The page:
The intellectual war correspondents who brought us the amusing Wittgenstein's Poker and the fascinating Bobby Fischer Goes to War make a second visit to a philosophical battlefield in this "tale of two great thinkers at war in the age of Enlightenment".
The opponents under humorous scrutiny here are the "passionate" French philosopher and novelist Jean-Jacques Rousseau and the "rational" Scottish historian and philosopher David Hume, who brought the fleeing Rousseau to England in 1766 and spent the next few years regretting it.
While it may be fair to describe Hume as having been a rational sort of chap, it is at best misleading to refer to him as a rationalist (as David Edmonds and John Eidinow do), let alone to describe the confrontation as one of "reason vs passion" (as the book's dust jacket does).
After all, Hume is an empiricist par excellence, best known for making passionate anti-rationalist pronouncements such as "reason is, and ought only to be the slave of the passions, and can never pretend to any other office than to serve and obey them", "the rules of morality are not the conclusion of our reason", "it is not reason which is the guide of life, but custom", and "it is not contrary to reason to prefer the destruction of the whole world to the scratching of my finger".
The authors are not unaware of all this (chapter 11 is devoted largely to Hume's empiricism), but that just makes their unqualified choice of packaging for this quarrel all the more peculiar. To suggest that their "ideas could scarcely have had less in common" is to mask the fact that what we have here is, in essence, a clash of temperaments that cannot be explained in terms of contrasting philosophies.
Nonetheless, the book is very well researched (of particular interest are the various public letters that the enraged pair sent to the tabloids), and a joy to read.
Moreover, Rousseau's Dog is written with such wit and intelligence that it is impossible not to like it. Apart from offering admirably clear intellectual biographies of both philosophers (one infelicitous exception is the section on Hume's account of causation, which ignores the past 15 years of literature on the subject), it also includes a rather useful dramatis personae, as well as a select bibliography and chronology of main events.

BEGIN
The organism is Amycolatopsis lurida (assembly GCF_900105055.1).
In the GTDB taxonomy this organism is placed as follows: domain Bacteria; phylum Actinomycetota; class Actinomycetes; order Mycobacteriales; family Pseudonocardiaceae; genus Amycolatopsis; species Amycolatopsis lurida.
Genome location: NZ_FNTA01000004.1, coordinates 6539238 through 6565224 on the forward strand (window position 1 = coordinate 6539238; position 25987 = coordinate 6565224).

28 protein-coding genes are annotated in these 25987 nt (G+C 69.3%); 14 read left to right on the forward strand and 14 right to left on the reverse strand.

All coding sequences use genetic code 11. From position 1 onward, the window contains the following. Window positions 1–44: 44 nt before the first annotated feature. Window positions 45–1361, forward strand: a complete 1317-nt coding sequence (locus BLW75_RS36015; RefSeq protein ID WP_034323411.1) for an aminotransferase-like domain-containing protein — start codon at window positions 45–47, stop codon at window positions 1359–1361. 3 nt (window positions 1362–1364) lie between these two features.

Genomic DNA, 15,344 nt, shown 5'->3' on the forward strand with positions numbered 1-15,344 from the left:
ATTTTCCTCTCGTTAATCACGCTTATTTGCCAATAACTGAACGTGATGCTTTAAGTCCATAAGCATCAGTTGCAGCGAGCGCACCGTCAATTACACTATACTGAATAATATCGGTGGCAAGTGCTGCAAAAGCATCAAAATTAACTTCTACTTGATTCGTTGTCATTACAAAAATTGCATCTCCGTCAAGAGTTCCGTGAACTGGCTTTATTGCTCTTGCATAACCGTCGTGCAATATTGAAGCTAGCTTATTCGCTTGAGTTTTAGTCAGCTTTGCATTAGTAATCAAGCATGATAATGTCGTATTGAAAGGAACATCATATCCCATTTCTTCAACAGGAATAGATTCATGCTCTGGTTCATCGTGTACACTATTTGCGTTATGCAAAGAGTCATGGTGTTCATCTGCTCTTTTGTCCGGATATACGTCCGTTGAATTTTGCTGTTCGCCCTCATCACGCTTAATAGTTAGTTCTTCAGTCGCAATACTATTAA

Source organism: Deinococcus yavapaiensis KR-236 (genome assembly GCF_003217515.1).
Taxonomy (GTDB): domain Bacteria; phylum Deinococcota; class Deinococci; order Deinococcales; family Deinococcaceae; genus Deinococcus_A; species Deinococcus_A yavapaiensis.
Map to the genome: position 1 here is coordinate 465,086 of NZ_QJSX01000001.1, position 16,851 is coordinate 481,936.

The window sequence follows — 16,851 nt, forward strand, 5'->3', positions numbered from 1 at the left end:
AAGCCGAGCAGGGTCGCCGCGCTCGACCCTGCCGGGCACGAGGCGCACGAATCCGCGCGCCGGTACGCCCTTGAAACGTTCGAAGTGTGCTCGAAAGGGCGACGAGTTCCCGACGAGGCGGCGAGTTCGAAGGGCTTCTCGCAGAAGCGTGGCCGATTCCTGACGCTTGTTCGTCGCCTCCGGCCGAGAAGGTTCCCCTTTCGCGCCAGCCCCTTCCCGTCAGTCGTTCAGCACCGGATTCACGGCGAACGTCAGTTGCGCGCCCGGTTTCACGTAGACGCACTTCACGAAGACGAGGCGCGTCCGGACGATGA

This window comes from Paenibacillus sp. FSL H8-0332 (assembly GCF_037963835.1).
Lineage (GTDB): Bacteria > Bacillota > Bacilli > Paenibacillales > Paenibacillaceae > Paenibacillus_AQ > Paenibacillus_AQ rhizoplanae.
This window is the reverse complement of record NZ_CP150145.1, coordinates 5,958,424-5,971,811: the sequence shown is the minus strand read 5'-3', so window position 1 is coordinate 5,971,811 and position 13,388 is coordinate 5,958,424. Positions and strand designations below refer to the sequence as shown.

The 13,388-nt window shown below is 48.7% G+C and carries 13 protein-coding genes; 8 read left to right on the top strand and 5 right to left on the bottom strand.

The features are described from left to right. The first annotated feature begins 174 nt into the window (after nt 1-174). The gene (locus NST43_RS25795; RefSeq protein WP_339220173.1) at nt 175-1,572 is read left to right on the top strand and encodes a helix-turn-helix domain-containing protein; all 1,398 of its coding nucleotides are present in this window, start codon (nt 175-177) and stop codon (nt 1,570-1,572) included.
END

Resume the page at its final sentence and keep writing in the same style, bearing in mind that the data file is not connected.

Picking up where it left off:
Finally, a word about the book's mischievous title. The cause of the war in question was not Sultan, the little dog that Rousseau brought with him from France, but an anonymous satirical letter that Rousseau (who was its object of ridicule) suspected Hume had conspired to create. A more apt, if less intriguing, title might therefore have been "Hume's Letter" were it not for the fact that in a number of places the authors explain that "Rousseau's dog" refers equally to that other permanent companion of the Frenchman, described by the philosopher Friedrich Grimm as his "deeply rooted belief that the world was hostile and treacherous, ready at any moment to betray him".
The title could imply that it was Rousseau's paranoia that triggered the bitter dispute, and that Hume had little to do with the fatal letter. This is not to say that the authors do not find fault with the way in which the Scotsman dealt with this second dog, which was as much a "source of endless trouble" as the first. Indeed, they conclude that it was in his very attempt to save his reputation from the Frenchman's wild accusations that the otherwise bon Hume ironically failed to meet Rousseau's standard of true friendship (met only by his dog, which thereby also stands as a metaphor for what Rousseau valued most). Shortly before his death, Hume is alleged to have said: "I have written on all sorts of subjects... yet I have no enemies; except indeed all the Whigs, all the Tories and all the Christians." Perhaps he should have added "all the Revolutionaries" to his list.
Constantine Sandis is lecturer in philosophy, Oxford Brookes University.
Author - David Edmonds and John Eidinow
Publisher - Faber
Pages - 320
Price - £15.99
ISBN - 0 571 22405 9